OKLAHOMA CITY (KFOR) – For the last week, schools across the state have been struggling to keep their doors open due to the increasing number of COVID-19 cases.

“We’re doing our best to try to keep kids in school if we can,” said Oklahoma City-County Health Department Deputy Chief Executive Officer Phil Maytubby. “It’s just becoming almost an impossibility with the transmissibility of omicron. In a lot of cases, they don’t have options because they don’t have any teachers. I mean, the teachers are out. You’ve got to have teachers to teach.”

On Jan. 11, Mid-Del Public Schools announced that it would be closing for several days to try and recover from the number of COVID-19 cases in the district.

“Not only are student and teacher absences at critically high levels; we also are seeing increased staff shortages in our kitchens, on our buses, and among our substitute teaching pool. Our teachers have been extraordinarily pressed into service all school year covering classes. The level we have reached this week is simply unsustainable. Unfortunately, our community is one of the hottest spots in the state right now for the Omicron Variant of Covid-19,” the letter to parents read.

That news caught the attention of Oklahoma Secretary of Education Ryan Walters.

“The first reaction should not be to shut schools down. It is the last resort. Parents are tired and children suffer when administrators act out of fear and not in the best interests of their kids and their future,” he posted on Twitter. “I call on schools to use all of their available resources and administrative staff to cover classes to ensure all of our students are given an in person education option. They should fulfill their obligation to educate our kids in Oklahoma.”

His tweet received backlash from teachers, principals, support staff, and superintendents who say they are doing everything they can to keep the doors open. However, the latest variant is simply infecting too many people, including educators.

“With all due respect sir, my colleagues and students are sick. We are using plans to cover classes. We are combining classes. We love our students and want what is best for our communities. Why would you try and turn the public against us?” tweeted Oklahoma Teacher of the Year Jena Nelson.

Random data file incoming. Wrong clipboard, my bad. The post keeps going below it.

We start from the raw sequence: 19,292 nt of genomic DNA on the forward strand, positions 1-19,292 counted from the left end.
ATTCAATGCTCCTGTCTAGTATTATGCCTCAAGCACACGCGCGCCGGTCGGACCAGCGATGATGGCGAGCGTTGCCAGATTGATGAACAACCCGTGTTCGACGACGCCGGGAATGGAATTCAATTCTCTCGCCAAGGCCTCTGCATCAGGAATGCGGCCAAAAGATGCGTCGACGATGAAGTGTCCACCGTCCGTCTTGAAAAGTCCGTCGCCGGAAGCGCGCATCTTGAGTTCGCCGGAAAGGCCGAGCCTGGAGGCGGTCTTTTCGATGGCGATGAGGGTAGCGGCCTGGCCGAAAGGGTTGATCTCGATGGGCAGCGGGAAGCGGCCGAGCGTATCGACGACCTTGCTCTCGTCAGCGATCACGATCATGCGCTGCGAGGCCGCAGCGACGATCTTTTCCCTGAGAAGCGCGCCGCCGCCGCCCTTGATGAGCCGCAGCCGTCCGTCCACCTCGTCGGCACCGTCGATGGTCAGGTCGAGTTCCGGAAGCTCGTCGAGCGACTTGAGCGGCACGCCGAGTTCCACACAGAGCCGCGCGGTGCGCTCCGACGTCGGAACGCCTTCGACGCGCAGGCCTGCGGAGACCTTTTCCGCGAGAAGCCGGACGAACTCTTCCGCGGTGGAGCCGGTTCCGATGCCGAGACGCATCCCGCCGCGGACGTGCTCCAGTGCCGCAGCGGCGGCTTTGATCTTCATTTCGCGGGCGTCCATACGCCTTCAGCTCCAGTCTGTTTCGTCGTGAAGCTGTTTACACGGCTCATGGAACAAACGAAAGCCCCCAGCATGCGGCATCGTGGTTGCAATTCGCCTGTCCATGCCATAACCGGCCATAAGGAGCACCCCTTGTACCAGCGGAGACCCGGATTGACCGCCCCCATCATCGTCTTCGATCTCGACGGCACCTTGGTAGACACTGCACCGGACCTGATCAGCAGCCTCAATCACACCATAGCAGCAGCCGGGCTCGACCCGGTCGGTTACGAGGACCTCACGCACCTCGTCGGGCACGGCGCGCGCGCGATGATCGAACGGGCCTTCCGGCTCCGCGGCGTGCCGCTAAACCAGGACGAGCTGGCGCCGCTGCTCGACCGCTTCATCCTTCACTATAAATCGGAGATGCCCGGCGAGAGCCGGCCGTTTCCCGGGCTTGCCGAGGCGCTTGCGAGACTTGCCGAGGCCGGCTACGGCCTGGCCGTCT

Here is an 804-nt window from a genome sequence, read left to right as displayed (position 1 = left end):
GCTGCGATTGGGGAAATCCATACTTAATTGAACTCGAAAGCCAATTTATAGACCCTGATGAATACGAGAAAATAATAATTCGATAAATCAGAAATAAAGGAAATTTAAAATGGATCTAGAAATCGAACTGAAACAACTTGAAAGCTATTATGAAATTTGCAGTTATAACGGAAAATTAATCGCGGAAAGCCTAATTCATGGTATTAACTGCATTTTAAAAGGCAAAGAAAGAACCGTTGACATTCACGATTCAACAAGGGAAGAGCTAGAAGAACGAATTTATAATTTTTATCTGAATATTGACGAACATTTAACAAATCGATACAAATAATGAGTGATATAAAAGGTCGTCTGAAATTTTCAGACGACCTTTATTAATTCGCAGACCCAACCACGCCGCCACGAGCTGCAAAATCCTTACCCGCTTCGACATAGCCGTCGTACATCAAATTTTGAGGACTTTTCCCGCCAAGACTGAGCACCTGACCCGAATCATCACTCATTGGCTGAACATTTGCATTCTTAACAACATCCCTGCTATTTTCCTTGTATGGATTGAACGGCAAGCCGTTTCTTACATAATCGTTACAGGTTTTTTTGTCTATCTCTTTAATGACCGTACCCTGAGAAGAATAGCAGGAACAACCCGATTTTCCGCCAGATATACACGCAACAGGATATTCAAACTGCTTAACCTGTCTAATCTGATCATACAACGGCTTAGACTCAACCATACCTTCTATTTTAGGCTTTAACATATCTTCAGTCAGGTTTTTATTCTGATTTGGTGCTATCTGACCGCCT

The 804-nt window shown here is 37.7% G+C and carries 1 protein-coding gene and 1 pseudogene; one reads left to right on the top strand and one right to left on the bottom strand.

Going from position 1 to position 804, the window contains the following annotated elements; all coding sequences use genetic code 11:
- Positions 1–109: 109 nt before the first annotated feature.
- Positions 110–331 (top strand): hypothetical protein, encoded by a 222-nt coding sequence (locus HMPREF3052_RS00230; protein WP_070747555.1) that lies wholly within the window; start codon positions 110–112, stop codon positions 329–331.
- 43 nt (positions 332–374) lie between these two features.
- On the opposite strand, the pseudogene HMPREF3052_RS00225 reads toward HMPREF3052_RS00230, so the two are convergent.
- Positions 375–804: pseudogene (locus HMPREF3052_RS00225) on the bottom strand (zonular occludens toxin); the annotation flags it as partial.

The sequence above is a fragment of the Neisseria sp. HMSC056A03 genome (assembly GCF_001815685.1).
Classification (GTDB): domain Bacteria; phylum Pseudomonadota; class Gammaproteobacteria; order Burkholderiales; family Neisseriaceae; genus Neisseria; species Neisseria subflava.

“It’s insulting that you think this is any district’s ‘first reaction.’ We’ve been pulling all available staff to cover classes. The fact that #oklaed schools and districts have maintained instruction as long as we have shows your complete lack of situational understanding,” tweeted Mid-Del Superintendent Dr. Rick Cobb.

“I am very disappointed by Secretary Walters’ comments criticizing school administrators for shifting schools to remote learning. Pointing fingers and blaming school leaders who are forced to make tough decisions due to rising COVID infections and staff shortages is not productive.

Instead of attacking educators and school principals, we should be working together to address the problem. Our top priority should be the safety of our children. As a parent and former teacher, I know that students learn best in the classroom. We must do everything we can to defeat the epidemic, so our students will have a safe learning environment.

Unfortunately, the recent surge in COVID cases due to the Omicron variant has caused critical staffing shortages in schools throughout our state. Schools can’t continue in-person instruction when there aren’t enough teachers or substitutes to teach the classes.

When schools take the difficult step of temporarily adopting remote learning, we should make sure our educators have the resources and support, including the technology, to help our students adapt and provide them with innovative virtual instruction.

These are extraordinarily challenging times for educators, parents, and students, but together we will get through this.”

Sen. Carri Hicks said in a statement.

Earlier this week, a dozen school districts across the state announced that they were moving to virtual learning for the rest of the week due to COVID-19.

On Thursday, Secretary Walters decided to fill in as a substitute teacher at Santa Fe South, a public charter school in Oklahoma City.

“If you are looking for your Secretary of Education @GovStitt, we borrowed him for the day. Practicing what he preaches. Happy to take any more staff you would let us have to teach classes over the next few days!” Superintendent Chris Brewster tweeted.

Employees at the school told KFOR that Walters taught the first and second classes of the day at the school before leaving for a meeting.